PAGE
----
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China Pathfinder: Annual Scorecard

China Pathfinder seeks to measure China's economic system relative to open market economies, assessing whether it is converging or diverging across six economic areas.

China Pathfinder is an initiative from the Atlantic Council’s GeoEconomics Center and Rhodium Group that seeks to measure China’s system relative to advanced market economies. The goal is to shed light on whether China’s economic system is converging with, or diverging from, open market economies. This report examines six elements of the market economy model: financial system development; market competition; modern innovation system; trade openness; direct investment openness; and portfolio investment openness. With the launch of an annual scorecard, and quarterly updates, China Pathfinder aims to put recent developments like the crackdown on private technology companies, Beijing’s “dual circulation” strategy, and the debate over “common prosperity” into a broader framework to help policymakers and businesses assess China’s economic trajectory.


Key Findings

  • China has generally moved toward market economy norms over the past decade. The current fashion in China analysis is to downplay any serious reform effort by Beijing, and to emphasize an enduring Chinese strategy of state control. Both Chinese officials and US strategists repeat this ahistorical view. The China Pathfinder benchmark indicators show that China has made some progress in all six dimensions since 2010.
  • Despite making some progress over the past decade, China in 2020 remains remote from the characteristics typical of open market economies. Movement since 2010 has been modest, and Beijing is well short of expectations set as a condition of World Trade Organization (WTO) accession that it would achieve “market economy” norms. The Xi era pledge to “make the market decisive” remains unfulfilled, seven years after this reform goal was initially announced. China ranks last in five out of China Pathfinder’s six clusters when compared to open market economies.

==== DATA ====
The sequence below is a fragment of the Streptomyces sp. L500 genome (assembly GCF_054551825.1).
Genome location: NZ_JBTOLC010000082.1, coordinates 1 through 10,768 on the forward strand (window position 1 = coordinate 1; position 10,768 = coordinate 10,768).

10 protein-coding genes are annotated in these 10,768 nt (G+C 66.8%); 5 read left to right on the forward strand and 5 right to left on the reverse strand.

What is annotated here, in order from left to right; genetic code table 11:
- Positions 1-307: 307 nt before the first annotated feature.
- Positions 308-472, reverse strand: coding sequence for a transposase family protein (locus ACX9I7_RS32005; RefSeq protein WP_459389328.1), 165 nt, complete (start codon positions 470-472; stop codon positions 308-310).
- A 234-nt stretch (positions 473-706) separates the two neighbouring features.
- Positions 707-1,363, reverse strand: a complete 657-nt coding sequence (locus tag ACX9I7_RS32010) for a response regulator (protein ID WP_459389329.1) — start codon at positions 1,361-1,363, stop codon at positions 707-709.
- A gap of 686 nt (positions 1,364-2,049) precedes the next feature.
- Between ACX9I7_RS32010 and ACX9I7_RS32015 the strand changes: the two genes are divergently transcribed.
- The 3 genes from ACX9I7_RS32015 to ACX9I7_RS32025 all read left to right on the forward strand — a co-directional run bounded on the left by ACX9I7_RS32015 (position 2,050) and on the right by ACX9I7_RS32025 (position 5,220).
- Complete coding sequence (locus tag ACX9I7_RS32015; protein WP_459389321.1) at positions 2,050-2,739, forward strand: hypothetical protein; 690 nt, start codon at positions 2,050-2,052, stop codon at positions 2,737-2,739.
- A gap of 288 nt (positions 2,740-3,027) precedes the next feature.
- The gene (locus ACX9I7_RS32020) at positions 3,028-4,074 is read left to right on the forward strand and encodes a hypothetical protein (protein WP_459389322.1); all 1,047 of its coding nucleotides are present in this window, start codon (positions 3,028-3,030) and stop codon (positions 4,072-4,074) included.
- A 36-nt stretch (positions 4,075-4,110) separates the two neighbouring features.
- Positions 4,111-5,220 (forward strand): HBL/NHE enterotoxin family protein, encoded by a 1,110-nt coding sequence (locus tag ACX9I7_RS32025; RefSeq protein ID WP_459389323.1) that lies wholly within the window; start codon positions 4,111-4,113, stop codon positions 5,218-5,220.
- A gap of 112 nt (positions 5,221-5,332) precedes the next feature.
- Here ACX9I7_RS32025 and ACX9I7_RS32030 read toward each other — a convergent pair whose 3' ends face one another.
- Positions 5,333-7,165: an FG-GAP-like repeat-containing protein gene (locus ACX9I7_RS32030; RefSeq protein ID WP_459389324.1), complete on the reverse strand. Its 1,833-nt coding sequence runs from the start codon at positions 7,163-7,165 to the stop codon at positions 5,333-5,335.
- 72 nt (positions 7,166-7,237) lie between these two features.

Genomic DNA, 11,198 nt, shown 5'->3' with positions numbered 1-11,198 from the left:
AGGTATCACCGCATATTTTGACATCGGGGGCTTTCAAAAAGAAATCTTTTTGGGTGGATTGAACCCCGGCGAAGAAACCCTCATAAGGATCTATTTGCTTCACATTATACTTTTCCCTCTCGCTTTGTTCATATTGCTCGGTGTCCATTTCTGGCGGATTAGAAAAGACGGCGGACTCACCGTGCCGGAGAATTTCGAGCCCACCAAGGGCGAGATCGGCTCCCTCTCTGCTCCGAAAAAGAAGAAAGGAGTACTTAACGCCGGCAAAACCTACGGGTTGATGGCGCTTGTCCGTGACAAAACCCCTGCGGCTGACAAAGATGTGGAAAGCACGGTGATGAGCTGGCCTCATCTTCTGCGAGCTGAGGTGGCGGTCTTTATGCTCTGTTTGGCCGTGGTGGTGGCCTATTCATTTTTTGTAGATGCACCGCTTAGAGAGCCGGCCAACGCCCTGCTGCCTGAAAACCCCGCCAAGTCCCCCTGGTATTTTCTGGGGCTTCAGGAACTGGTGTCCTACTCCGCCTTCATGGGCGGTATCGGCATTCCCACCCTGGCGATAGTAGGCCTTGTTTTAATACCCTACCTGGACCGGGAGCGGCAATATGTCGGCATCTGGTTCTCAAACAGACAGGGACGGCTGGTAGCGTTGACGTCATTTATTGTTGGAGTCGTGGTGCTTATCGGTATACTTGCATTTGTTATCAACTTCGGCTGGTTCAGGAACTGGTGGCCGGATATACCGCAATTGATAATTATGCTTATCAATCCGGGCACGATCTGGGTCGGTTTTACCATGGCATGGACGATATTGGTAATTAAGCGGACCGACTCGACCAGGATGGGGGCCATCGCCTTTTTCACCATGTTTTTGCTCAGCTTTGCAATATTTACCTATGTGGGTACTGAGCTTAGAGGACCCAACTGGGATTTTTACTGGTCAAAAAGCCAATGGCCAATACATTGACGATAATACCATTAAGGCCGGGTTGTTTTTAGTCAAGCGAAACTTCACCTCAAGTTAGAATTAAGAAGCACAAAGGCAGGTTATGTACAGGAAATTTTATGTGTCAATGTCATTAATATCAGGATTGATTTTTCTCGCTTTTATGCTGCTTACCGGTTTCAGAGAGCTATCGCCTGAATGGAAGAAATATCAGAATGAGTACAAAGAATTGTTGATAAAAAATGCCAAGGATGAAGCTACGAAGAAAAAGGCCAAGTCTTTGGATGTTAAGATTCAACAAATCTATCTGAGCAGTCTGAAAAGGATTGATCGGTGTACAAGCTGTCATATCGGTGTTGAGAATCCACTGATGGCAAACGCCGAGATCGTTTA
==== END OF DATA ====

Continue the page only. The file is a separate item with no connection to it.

• China has made demonstrable progress in some areas, but has a long way to go in most. In openness to trade, China is inside the market-economy range. In most other areas, however, China’s distance from advanced economy norms remains striking and problematic. The biggest shortfalls are in structural areas like market competition, which are hard to measure and harder to discipline with established international tools.
  • Within each of the six areas, we observe a mix of reform, stagnation, and backsliding. China is open in goods trade, but remains closed on digital services trade. Beijing has proceeded to liberalize some inward portfolio flows, while barriers to outbound flows remain high. Within its innovation system, China has progressed on protecting intellectual property, but ramped up industrial policies and distortive subsidy programs.
  • The most recent policy signals are at odds with a market orientation. Since 2016, Beijing has experienced serious reform setbacks and, by 2021, even perennial optimists were shocked by anti-market trends including: resurgent state ownership and extralegal influence; eroding freedom for firms to use capital markets at home and abroad; the overnight shutdown of entire sectors, such as for-profit education; regulations that effectively nationalize the data collected by technology companies; and an overreach by state planners in shaping the market structure of tomorrow.

China Pathfinder